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Tariq Ramadan denied a visa to teach
Why was this man barred from the U.S.?

By Nicole Colson | September 17, 2004 | Page 2

"HAVE YOU read or listened to any of my material? Can you prove your allegations?" Prominent Muslim scholar Tariq Ramadan was left asking these questions when the U.S. Department of Homeland Security revoked his visa in August.

Ramadan, who lives in Switzerland, had been scheduled to begin teaching a course in Islamic Ethics at the University of Notre Dame in Indiana. But days before he was scheduled to start, the Feds revoked his visa under a provision of the USA PATRIOT Act that allows the government to bar anyone who has or will use a "position of endorse or espouse terrorist activity."

In reality, Ramadan has condemned terrorism in general, as well as the September 11 attacks in particular. In a statement after his visa was revoked, Ramadan spoke of "numerous articles where I call on Muslims to unequivocally condemn radical views and acts of extremism," "the articles in which I condemn anti-Semitism," and his "chapters and taped lectures promoting women's rights."

But Ramadan has repeatedly come under fire for his criticism of Israel's brutal war against Palestinians and U.S. support for Israel--and because his grandfather founded a radical Egyptian Muslim group in the 1920s. He has been the target of a vicious campaign by prominent right-wing hacks, who claim that he promotes a moderate version of Islam to Western audiences and "radical" Islam to Arab and Muslim audiences.

Right-winger Daniel Pipes--who runs the "Campus Watch" Web site that "monitors" Middle Eastern activists and professors on college campuses--has had his sights set on Ramadan for months. When Ramadan received his appointment last year, Pipes lashed out: "Once again, we see that the leftward leaning academy, and in particular, the Kroc Institute [at Notre Dame] has a soft spot for militant Islamic figures. Given what we are now learning about him, it would appear like others, he is playing a double game of hiding an Islamist agenda."

After Ramadan was barred from the U.S., Pipes escalated his smears, telling the Chicago Tribune that Ramadan seems "engaged in a complex game of appearing as a moderate but has connections to al-Qaeda." Meanwhile, the Bush administration appears to be using Ramadan as yet another scapegoat in the "war on terror."

"I think this is part of the effort to create a climate of fear in the lead-up to the November elections," Phil Gasper, a member of Professors for Peace and the International Socialist Organization, told Socialist Worker. "The federal government has just seen its case against a group of Muslims in Detroit, which it accused of being a terrorist sleeper cell, fall apart, so now it's looking for new bogeymen.

"As one of the most prominent Islamic intellectuals in the world, and as an outspoken critic of both the U.S. and Israeli governments, Tariq Ramadan is an easy figure to demonize. He's a moderate, but he's an outspoken Muslim, so he's a target."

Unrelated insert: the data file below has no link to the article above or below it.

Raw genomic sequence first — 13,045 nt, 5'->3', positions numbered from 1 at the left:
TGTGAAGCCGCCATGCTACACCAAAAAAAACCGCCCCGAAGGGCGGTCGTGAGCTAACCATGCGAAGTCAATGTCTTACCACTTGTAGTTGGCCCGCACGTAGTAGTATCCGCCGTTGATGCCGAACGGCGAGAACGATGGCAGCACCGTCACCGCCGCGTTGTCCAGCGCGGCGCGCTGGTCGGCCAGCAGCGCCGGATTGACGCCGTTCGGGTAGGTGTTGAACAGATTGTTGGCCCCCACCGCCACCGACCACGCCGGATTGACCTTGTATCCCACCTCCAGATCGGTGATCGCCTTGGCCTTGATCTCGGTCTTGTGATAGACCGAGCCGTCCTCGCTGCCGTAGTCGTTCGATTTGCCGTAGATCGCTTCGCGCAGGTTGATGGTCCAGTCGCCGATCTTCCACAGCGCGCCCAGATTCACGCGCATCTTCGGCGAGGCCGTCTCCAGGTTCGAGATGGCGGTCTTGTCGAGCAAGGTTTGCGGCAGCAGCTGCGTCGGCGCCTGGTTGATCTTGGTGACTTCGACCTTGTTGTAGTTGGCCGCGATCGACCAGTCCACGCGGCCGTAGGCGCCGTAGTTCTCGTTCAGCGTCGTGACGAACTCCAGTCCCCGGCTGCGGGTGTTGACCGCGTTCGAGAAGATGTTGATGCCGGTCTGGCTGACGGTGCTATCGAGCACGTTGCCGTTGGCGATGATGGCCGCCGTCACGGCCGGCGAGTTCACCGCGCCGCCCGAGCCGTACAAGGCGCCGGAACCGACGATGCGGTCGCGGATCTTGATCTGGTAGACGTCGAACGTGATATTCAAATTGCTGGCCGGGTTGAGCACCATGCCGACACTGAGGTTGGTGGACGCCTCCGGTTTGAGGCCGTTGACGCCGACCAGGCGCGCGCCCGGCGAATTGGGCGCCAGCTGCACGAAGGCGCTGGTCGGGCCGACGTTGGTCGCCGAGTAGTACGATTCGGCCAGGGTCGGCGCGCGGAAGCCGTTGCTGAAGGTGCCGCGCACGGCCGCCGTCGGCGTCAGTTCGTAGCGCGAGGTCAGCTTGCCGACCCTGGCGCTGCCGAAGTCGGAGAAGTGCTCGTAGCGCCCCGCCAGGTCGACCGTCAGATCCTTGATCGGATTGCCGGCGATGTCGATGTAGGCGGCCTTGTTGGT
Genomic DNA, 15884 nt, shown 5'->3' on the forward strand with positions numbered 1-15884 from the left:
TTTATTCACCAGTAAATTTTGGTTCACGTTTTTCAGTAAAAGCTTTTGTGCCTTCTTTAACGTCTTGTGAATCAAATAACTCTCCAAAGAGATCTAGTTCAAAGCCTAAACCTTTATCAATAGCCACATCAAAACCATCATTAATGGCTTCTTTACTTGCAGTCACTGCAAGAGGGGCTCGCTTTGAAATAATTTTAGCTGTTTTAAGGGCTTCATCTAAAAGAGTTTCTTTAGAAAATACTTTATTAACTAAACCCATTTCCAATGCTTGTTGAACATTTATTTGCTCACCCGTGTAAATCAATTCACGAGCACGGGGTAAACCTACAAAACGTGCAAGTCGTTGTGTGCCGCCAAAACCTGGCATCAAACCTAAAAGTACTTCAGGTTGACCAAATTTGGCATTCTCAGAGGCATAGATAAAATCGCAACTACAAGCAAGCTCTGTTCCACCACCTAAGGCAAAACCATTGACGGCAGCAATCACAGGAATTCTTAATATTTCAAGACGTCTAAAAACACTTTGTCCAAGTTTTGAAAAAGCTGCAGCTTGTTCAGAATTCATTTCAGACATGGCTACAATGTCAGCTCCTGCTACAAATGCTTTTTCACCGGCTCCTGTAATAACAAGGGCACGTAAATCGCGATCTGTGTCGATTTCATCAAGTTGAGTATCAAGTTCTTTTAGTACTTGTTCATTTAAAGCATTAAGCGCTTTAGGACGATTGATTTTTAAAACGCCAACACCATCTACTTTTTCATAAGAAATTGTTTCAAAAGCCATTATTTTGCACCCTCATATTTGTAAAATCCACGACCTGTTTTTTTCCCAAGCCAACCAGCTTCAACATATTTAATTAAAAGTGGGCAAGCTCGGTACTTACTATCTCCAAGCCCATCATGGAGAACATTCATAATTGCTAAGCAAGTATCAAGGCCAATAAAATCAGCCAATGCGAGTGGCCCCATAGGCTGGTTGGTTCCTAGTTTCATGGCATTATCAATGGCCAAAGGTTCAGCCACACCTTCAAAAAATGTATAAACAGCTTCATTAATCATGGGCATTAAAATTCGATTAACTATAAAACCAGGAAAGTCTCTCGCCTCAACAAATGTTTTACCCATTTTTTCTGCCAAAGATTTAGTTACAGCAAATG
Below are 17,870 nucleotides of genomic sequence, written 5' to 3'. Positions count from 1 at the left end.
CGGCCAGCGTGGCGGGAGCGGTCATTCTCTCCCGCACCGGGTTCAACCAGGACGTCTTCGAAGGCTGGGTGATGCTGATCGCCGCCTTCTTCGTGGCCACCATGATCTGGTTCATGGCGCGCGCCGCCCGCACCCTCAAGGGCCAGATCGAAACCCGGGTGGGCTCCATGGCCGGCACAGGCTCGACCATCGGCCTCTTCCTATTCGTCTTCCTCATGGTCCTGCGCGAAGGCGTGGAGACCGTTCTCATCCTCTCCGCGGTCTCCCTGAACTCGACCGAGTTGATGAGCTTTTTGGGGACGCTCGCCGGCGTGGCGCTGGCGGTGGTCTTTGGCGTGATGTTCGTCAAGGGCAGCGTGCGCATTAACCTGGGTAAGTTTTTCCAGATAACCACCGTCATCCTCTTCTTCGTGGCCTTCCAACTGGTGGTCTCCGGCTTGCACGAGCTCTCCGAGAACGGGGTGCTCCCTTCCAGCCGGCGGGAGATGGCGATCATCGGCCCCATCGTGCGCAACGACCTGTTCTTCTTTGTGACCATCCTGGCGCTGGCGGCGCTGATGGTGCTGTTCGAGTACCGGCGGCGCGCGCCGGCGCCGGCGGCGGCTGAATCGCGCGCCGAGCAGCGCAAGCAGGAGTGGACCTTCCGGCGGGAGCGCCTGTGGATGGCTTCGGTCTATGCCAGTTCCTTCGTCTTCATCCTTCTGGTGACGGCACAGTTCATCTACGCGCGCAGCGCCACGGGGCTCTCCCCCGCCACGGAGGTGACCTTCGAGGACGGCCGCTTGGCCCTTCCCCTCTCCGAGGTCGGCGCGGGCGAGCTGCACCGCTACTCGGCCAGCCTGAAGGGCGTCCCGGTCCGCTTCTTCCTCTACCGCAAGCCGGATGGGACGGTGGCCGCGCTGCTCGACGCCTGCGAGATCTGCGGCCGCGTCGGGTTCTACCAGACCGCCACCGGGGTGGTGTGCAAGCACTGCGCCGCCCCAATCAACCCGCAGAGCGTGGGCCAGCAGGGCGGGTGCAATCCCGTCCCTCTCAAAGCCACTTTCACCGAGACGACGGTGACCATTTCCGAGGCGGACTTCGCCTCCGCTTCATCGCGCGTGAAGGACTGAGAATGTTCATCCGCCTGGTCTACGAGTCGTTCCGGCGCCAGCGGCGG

The academic community has rallied to Ramadan's defense. The executive directors of the Middle East Studies Association and the American Academy of Religion of North America have issued an open letter supporting him, and Notre Dame strongly condemned the Bush administration's actions.

"If Mr. Pipes or anyone else has solid evidence that Tariq Ramadan has 'connections' with Al Qaeda--whatever that might mean--I would like to see it," Scott Appleby, director of the Kroc Institute at Notre Dame, told the Chicago Tribune. "Otherwise, unsubstantiated charges intended to defame a Muslim intellectual is troublingly reminiscent of some of the darkest moments in U.S. history."

As Gasper said, "It's excellent that Notre Dame is standing behind Ramadan and rejecting the smear job in the media by people like Daniel Pipes. It's also notable that both the New York Times and the Chicago Tribune gave Ramadan space to respond to the smears. The Bush administration probably thought they could get away with this more easily, but you can't fool all of the people all of the time. Nevertheless, because the Democratic Party remains silent about cases like this, there is bound to be some chilling effect on academic freedom."

For his part, Ramadan has vowed to fight--and points to the support he has received from activists and the academic community across the U.S. "[T]his is also what I have to say to all of the American Muslims," Ramadan recently told the left-wing radio show Democracy Now!

"Look, you are in a society, where, of course, sometimes the feeling is that the Muslims are targeted because they are Muslims, but at the same time, you have this university and so many other academics, professors, organizations or radios or media now having the feeling that...their civil rights are at risk if it's possible for someone to be banned from a country only because he is a Muslim or he has a critical, you know, approach towards the government."

To sign the online petition in support of Tariq Ramadan, visit on the Web.

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